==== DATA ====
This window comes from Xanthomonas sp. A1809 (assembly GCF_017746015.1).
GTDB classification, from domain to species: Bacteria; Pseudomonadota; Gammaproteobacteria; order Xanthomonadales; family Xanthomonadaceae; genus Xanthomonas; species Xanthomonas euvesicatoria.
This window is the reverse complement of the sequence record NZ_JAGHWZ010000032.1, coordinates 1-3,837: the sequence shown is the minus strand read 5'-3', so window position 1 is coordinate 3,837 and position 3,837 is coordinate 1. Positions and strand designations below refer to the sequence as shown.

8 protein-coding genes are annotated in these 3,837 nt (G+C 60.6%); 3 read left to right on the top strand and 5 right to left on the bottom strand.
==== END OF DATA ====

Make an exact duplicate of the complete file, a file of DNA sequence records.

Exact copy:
This window comes from Xanthomonas sp. A1809 (assembly GCF_017746015.1).
GTDB classification, from domain to species: Bacteria; Pseudomonadota; Gammaproteobacteria; order Xanthomonadales; family Xanthomonadaceae; genus Xanthomonas; species Xanthomonas euvesicatoria.
This window is the reverse complement of the sequence record NZ_JAGHWZ010000032.1, coordinates 1-3,837: the sequence shown is the minus strand read 5'-3', so window position 1 is coordinate 3,837 and position 3,837 is coordinate 1. Positions and strand designations below refer to the sequence as shown.

8 protein-coding genes are annotated in these 3,837 nt (G+C 60.6%); 3 read left to right on the top strand and 5 right to left on the bottom strand.